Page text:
Not only has using a consumption-based cloud model made the new platform less costly and time-consuming to build, test and deploy, but the ongoing management of the platform will also be less onerous for our internal team than it would've been if we'd built the platform ourselves. Our CSBU's services are fully managed, so we've effectively outsourced the infrastructure management aspect entirely. Our internal resources can focus on strategic projects and architecture.
Disaster recovery is another area where this approach has the potential to add value and save money. Physical data centres are at the mercy of natural disasters such as earthquakes and tsunamis. Dimension Data has experienced four such events in its data centres over the past three years. When the unexpected happens and a data centre goes down, providers are expected to bring the same services up somewhere else, immediately. This means that capacity for disaster recovery must be set aside − and paid for − at a second location, even though it's not being used most of the time ... this represents a significant cost for most businesses. Because we're running our SAP environment in the cloud and can spin capacity up and down as we require, we're able to keep our disaster recovery images on disk and we're not consuming RAM and CPU. We only spin up capacity once a month for a day or two to synchronise the images. This has the potential to reduce our cost of disaster recovery by 80%.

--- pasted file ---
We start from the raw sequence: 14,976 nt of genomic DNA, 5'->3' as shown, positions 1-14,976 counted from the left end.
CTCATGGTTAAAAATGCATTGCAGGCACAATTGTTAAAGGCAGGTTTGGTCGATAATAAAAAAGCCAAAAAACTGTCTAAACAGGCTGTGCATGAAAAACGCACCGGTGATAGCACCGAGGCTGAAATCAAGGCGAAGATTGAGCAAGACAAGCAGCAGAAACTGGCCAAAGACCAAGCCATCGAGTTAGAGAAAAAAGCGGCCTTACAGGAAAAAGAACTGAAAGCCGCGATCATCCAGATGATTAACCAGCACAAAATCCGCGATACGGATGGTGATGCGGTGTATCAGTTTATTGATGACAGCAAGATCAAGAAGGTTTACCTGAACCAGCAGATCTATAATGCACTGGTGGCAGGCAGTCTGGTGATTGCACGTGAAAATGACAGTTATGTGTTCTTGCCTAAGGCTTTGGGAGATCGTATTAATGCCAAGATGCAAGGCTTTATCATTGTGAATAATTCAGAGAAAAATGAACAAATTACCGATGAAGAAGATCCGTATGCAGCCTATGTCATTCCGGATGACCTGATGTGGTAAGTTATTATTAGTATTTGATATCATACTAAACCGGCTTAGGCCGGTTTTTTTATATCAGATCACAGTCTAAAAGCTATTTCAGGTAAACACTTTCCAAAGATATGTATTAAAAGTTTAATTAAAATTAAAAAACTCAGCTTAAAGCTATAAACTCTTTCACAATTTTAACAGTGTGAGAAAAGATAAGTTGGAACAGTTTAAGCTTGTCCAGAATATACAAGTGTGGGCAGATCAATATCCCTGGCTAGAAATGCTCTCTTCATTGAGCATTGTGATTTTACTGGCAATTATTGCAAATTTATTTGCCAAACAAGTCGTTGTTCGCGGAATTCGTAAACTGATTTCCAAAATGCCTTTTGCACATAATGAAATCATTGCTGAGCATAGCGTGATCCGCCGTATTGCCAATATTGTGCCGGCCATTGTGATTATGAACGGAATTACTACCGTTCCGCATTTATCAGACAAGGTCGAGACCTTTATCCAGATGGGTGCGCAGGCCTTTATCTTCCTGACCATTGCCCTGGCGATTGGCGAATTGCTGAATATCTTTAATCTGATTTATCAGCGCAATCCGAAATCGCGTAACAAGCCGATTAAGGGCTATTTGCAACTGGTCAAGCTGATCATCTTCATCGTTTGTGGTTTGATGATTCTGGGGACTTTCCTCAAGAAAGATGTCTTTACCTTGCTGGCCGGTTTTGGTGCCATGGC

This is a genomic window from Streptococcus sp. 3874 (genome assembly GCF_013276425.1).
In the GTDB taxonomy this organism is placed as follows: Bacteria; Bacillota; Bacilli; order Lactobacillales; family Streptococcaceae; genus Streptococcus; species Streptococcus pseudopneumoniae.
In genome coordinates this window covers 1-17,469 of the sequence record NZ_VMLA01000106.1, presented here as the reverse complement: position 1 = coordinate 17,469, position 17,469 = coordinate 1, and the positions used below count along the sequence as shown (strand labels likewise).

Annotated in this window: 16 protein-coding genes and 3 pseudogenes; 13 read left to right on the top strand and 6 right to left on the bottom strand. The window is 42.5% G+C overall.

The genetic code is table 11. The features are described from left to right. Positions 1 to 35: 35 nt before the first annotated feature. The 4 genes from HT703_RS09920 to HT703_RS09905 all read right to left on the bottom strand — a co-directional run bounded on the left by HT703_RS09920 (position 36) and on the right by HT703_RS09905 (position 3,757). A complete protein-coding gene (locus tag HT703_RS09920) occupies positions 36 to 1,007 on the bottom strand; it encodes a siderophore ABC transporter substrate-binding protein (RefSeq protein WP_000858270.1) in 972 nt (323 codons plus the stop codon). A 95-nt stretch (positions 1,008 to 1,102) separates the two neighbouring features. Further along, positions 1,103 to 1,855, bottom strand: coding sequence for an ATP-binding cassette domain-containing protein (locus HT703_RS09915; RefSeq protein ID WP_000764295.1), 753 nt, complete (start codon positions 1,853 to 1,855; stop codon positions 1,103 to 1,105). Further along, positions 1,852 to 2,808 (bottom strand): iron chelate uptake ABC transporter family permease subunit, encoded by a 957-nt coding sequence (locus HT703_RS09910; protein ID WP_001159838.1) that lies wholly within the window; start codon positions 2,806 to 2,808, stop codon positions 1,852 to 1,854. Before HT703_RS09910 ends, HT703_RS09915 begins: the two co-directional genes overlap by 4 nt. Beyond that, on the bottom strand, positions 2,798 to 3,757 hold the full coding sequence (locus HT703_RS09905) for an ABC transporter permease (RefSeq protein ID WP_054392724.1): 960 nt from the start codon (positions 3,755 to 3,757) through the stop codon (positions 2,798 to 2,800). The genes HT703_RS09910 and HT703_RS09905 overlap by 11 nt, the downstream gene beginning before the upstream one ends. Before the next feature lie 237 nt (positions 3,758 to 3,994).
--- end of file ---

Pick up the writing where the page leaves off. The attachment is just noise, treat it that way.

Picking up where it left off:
Unlock possibilities to take the client experience to new heights and sharpen the organisation's competitive advantage.
While the benefits of moving from a traditional to a consumption-based model to deliver IT services are compelling, there are potential risks and pitfalls. Developing a strong business case by leveraging the opportunities of cloud and advanced managed services upfront and effective change management are important elements to ensuring success.
IT leaders should be prepared to deal with initial scepticism and resistance from some stakeholders as well as concerns regarding security, connectivity and performance. One often falls into the trap of comparing 'like for like' (i.e. your existing static environment and taking the same over into the cloud environment for cost comparisons); the elasticity of cloud infrastructure means you need to assess your needs quite differently.
That's why it's important that they select their cloud provider with care. There also needs to be a strong focus on timely and effective communication, training, and engagement with affected employees throughout the transition.
Mark van Bavel was appointed Group CIO in October 2010. He first joined Dimension Data in January 2000 and has held numerous positions within the Group. His first role was that of Solutions Architect and subsequently Chief Technology Officer of the Dimension Data subsidiary Service Provider Solutions (SPS) Business. Furthermore he has held positions as Consultant for the United Kingdom and European regions and Global Development Manager. In 2007 he acted as Chief Architect in Global Services and subsequently Global Business Manager for the Operations Management within the Group.
Dimension Data Global Footer